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Monday, July 21, 2014

CDC admits to poor lab safety measures

Lax safety measures in labs could lead
to staff exposure to dangerous microbes.
Dr. Thomas R. Frieden, the head of the Centers for Disease Control and Prevention, spent much time completing a report that would let the public see how the sloppy handling of anthrax by scientists at its headquarters had potentially exposed dozens of employees to the deadly bacteria.

But then he got a call about another accident, this one just as disturbing, if not more so — and no one in the agency’s top leadership had been informed about it earlier, though the C.D.C.’s lab had been told about it more than a month before.

C.D.C. workers had somehow shipped a dangerous strain of avian influenza to a poultry research lab run by the Department of Agriculture. Known as H5N1, the virus had killed more than half of the 650 people who had been infected with it since 2003.

The recent revelations have created a crisis of faith in the federal agency, prompting calls for an independent body to investigate such episodes in the future, as well as for sweeping changes at the agency and to a sprawling web of research labs that has grown after the 2001 terror attacks led to an intensified focus on microbes that could be used as biological weapons.

Dr. Michael Bell, a 19-year C.D.C. veteran who has been appointed by Dr. Frieden to a new position overseeing laboratory safety, said in an interview that he was most concerned about the “potential for hubris” among researchers who grow so inured to the daily grind of working with deadly microbes that they cease to follow safety protocols.

The agency both conducts that research and is charged with ensuring that other labs adhere to federal safety standards.

The agency’s internal investigation of the troubling events found that senior staff members had failed to write up a plan for researchers to follow in the anthrax study.

It also faulted scientists who neglected to review the existing literature before working with the deadly pathogen, and found that the agency was ill-prepared to respond to a potential exposure episode.

“It is ironic that the institution that sets U.S. standards for safety and security of work with human pathogens fails to meet its own standards,” Richard H. Ebright, a professor of chemistry and chemical biology at Rutgers University, wrote in an email . “It is clear that the C.D.C. cannot be relied upon to police its own select-agent labs.”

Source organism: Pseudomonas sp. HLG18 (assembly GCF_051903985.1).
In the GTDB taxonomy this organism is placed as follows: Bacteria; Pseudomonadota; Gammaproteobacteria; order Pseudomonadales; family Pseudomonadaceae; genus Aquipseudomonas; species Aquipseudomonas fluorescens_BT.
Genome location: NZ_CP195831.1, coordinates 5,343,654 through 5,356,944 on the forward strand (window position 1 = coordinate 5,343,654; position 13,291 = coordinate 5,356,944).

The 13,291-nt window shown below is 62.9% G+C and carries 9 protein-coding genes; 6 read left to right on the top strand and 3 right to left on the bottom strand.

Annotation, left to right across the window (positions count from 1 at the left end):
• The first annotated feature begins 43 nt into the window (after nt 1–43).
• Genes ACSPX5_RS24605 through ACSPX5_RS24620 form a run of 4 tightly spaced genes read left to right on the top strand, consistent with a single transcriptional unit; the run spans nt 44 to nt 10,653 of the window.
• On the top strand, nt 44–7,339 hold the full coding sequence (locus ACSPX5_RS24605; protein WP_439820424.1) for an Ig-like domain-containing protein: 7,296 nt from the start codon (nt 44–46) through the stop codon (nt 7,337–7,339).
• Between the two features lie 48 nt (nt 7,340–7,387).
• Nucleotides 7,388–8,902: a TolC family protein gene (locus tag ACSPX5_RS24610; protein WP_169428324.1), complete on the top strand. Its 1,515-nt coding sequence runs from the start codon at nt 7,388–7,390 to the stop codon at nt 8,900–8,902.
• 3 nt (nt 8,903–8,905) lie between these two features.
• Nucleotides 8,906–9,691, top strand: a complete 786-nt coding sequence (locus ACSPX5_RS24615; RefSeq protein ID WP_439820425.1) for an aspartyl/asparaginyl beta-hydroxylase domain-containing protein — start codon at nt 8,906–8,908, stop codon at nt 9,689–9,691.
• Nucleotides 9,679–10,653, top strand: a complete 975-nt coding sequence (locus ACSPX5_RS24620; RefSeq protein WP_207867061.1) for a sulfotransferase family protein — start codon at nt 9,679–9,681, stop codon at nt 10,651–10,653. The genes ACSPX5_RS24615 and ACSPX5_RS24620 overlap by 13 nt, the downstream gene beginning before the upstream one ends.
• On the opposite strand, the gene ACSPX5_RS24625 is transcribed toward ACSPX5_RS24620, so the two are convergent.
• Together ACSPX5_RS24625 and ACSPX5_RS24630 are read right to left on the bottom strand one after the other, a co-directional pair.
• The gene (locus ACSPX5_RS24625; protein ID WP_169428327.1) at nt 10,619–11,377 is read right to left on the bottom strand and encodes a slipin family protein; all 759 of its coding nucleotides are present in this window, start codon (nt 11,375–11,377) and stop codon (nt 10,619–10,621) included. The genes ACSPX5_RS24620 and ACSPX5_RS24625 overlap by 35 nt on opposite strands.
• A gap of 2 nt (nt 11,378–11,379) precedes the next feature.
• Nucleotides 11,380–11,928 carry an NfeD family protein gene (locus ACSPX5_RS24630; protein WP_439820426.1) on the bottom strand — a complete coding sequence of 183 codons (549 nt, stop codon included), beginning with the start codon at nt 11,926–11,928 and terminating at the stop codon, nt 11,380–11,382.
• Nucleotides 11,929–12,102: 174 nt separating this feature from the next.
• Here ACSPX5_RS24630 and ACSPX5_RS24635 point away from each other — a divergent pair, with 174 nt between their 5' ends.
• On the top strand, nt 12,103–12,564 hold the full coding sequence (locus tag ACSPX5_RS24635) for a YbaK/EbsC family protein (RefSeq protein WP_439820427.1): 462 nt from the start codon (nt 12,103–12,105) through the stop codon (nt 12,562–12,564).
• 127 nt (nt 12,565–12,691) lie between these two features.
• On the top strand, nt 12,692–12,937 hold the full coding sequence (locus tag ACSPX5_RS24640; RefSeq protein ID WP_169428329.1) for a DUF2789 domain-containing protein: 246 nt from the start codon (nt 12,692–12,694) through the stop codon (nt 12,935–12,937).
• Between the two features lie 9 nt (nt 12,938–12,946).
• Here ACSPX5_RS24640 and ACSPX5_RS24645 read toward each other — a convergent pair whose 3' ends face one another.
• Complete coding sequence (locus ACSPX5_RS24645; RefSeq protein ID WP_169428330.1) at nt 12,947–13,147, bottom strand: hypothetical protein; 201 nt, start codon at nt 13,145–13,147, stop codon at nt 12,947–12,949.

Dr. Frieden has closed the agency’s flu and bioterror laboratories and has banned all shipments from the agency’s highest-security labs while safety protocols are reviewed — a move that could freeze work at many public-health labs that rely on such shipments

Later this month, the C.D.C. will invite outside experts to form an external advisory group on lab safety. But some experts say that the agency should not police itself.

Dr. Frieden said the idea of an independent investigative agency was “certainly worth exploring.”

The anthrax accident occurred on June 5 in the agency’s bioterrorism rapid response lab. C.D.C. researchers in Atlanta had been preparing to test a faster way to identify dangerous substances. The lab used a virulent anthrax strain in the test when a weaker one would have worked.

The work was conducted in area classified as a “three” on the biosafety scale, with four being the highest security level. Such labs work with microorganisms that may lead to serious illness or death if inhaled, and follow strict safety guidelines: Workers wear safety hoods that filter air and typically work with infectious materials in special ventilated boxes called biosafety cabinets.

On June 2, according to the report, a lab supervisor called a scientist at another lab who had done similar work on a different bacterium, brucella, which can cause fevers and swelling in humans.

The written protocol for preparing brucella for the test was sent to the bioterrorism lab, and the supervisor told a scientist to follow it while preparing eight dangerous pathogens, including anthrax. But anthrax forms hardy spores, while brucella does not.

In addition, the brucella protocol required that bacteria be killed in a bath of formic acid for 10 minutes, and that small samples of it be incubated for 48 hours to be sure it was dead.

But a mix-up occurred when the instructions were conveyed over the phone. The scientist incubated the test samples for only 24 hours before sending the bulk of the bacteria to less-secure labs. Some of the bacteria were not filtered to remove spores.

After 24 hours, one scientist tried to sterilize the test plates in a high-power steam autoclave. But its door was stuck, so the plates were returned to the incubator. It was an inconvenience that would prove extremely lucky.

Over the next few days, scientists in two other labs where breathing equipment was not used agitated the bacteria and sprayed them with compressed gas, which could have blown spores into the air.